Pain Points

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The famous Stoic saying “the obstacle is the way” reminds us that we need to turn our obstacles into possibilities. By tackling the obstacle, we become stronger and better. So, what are my obstacles? And how can I turn them on their head, and use them to my advantage?

There’s a famous quote from Stoicism that goes like this:

The Obstacle is the Way

At risk of oversimplifying, it means something like this:

Challenges may feel insurmountable. But within the challenge, we find the answer.

The challenge helps us grow.

Within the challenge, maybe, there’s a seed of an idea.

An idea that will make us better than ever before.

So, what are my challenges?

1. Lack of Passion Desire to Serve an Audience

Sean Rad, Co-founder of Tinder, has a quote:

“You have to give 100%, and you have to be committed. Solving the problem has to be personal or else you’re going to disintegrate.”

Sometimes I wish I had a relentless passion for providing a solution to a problem.

I don’t.

And it’s been at the core of many of my failures.

Take, for example, niche sites.

I was fine writing blog posts for SEO. It was an easy, replicable, scalable task.

But finding solutions to my audience’s problems?

Finding their true pain points and solving them?

I didn’t care for it.

I didn’t have any desire whatsoever to solve their problems.

My grand vision wasn’t “to solve problems”.

The vision was rank and bank.

When that rank and bank loophole closed, I was left with nothing.

Now, let’s go back to Sean’s quote – in particular, this part; the part where he said:

“…solving the problem has to be personal…”

Let’s brainstorm that for a second.

What problems are personal to you?

  1. ______________________________________________
  2. ______________________________________________
  3. ______________________________________________
  4. ______________________________________________
  5. ______________________________________________

Here are the problems that are personal to me, right now.

My pain points.

  1. Find a way to make a good living online through content creation
  2. ______________________________________________
  3. ______________________________________________
  4. ______________________________________________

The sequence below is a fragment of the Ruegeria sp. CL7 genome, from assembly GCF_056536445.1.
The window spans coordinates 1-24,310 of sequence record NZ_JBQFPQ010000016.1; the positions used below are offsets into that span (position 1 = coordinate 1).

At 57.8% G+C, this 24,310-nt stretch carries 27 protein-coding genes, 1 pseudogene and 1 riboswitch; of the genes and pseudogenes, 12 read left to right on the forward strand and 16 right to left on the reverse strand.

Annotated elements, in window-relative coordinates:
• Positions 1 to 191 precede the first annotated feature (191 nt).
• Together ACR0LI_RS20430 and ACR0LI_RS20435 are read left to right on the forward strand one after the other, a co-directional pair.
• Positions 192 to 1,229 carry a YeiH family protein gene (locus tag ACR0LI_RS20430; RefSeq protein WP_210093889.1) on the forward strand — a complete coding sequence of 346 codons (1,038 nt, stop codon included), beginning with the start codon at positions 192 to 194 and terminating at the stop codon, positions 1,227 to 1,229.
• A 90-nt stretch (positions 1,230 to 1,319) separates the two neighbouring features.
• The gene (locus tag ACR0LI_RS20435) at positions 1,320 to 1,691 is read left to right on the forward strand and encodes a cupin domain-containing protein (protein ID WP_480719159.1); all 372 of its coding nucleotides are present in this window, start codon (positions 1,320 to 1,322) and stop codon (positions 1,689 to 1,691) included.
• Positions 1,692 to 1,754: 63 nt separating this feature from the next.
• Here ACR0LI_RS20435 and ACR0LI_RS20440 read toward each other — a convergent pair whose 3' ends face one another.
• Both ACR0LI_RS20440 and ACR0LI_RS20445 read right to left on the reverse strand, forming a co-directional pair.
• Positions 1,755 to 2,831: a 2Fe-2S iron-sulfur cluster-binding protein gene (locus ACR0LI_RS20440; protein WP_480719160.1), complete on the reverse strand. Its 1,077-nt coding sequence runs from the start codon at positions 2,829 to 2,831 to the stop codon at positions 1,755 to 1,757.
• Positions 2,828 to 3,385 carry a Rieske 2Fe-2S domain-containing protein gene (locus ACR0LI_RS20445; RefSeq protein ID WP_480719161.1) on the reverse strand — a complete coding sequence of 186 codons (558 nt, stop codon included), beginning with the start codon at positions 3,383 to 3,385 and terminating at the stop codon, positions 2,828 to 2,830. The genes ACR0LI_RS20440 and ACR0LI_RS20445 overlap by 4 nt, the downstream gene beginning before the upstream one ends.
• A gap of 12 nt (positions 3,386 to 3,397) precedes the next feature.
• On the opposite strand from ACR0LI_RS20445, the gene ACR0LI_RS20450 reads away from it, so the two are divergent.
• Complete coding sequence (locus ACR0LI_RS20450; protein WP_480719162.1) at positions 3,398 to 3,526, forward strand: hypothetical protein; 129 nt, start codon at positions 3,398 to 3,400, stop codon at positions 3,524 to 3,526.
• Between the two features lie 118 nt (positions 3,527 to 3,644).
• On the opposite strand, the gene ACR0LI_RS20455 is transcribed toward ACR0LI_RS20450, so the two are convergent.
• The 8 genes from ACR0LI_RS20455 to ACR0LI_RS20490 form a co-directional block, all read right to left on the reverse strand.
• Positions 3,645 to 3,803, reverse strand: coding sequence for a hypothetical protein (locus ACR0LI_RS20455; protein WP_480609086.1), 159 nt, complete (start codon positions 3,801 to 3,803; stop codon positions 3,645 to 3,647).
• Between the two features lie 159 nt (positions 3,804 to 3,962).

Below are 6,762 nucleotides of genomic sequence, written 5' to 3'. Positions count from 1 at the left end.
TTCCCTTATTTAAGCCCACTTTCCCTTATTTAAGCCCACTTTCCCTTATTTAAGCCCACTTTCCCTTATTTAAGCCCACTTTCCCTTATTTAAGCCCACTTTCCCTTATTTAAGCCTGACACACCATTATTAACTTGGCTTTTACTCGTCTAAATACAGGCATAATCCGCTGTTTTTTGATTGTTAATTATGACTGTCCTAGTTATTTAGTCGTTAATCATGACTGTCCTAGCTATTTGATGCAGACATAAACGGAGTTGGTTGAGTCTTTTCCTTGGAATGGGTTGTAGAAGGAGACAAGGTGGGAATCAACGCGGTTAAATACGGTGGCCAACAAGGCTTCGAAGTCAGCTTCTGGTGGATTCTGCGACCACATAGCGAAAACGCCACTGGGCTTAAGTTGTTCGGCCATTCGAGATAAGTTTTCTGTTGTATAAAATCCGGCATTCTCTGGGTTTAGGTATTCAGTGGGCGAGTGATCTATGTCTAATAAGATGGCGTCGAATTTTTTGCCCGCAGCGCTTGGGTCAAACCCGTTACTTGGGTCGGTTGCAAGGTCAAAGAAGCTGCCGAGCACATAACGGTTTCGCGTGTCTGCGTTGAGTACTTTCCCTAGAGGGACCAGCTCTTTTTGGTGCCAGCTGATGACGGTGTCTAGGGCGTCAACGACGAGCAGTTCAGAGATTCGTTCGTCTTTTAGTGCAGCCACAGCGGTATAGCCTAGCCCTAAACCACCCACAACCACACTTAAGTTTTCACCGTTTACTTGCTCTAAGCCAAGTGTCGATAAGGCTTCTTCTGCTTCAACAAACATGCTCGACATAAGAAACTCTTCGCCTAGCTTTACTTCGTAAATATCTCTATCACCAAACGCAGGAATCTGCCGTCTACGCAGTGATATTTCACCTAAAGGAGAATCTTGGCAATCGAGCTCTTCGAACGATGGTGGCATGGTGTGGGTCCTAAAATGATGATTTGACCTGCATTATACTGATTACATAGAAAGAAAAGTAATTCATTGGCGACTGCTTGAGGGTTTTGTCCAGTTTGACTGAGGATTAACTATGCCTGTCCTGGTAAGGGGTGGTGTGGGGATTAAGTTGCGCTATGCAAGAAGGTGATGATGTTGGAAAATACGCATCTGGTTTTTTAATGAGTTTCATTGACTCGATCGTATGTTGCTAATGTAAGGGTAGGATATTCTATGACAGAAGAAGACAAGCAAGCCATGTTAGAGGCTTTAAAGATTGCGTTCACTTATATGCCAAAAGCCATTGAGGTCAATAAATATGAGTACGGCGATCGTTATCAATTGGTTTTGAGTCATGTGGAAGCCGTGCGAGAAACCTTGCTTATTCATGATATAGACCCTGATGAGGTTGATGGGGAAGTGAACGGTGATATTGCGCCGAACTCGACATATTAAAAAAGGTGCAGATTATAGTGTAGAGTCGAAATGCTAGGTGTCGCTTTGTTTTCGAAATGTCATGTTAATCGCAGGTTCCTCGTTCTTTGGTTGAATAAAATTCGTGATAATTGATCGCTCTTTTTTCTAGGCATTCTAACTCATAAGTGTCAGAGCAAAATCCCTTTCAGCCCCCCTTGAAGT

5. ______________________________________________

I could only think of one.

Should my lesson be: do what you’re passionate about?

Alternative Reading: Don’t Follow Your Passion

Scott Galloway says do not not follow your passion … instead, do what you’re good at. Otherwise, you might end up a starving artist.

Let’s put a pin in it and move onto the next challenge I face.

2. Lack of Persistence

Most ideas take a long time before they get traction.

It’s the cliche growth curve image reminding you to “hang in there kitty” … it looks something like this:

(Sick MS Paint skillz, I know.)

But there’s a grain of truth here.

At the start, when you’re not getting positive feedback, you need to have something else that helps pull you through.

I heard from a podcast lately, and I’m paraphrasing:

“You have to believe that the pain is worth it.”

For all my projects so far, I haven’t had that belief.

So, I quit.


If I’m passionate and have a true vision, will I be more persistent? I think so. That doesn’t mean my passion is monetizable, of course.

3. Trouble finding something of Value to Sell

Back when SEO was a sure thing, I found it really easy to find website ideas.

Websites were easy – rank and bank.

In today’s climate, you need to sell something of value to your audience.

What might that be?

Here are some ideas, off the top of my head.

  1. A course
  2. Downloadable templates and checklists
  3. A membership
  4. SAAS products
  5. A monetizable newsletter

For each of the above, there needs to be alignment with a few other elements:

  • A niche I’ll be able to commit to.
  • An audience willing to pull their wallets out.
  • A content marketing strategy that gains traction.

Not. Fucking. Easy.

What Now?

If the obstacle is the way,

Should I turn my pain point – making money online – into a business?

Steps would involve:

  1. Solve the pain point for myself
  2. Help others solve that pain point, too.

Now I’m back to Step 1, though.

Solving the fucking pain point.

Well, that’s a Catch-22 isn’t it!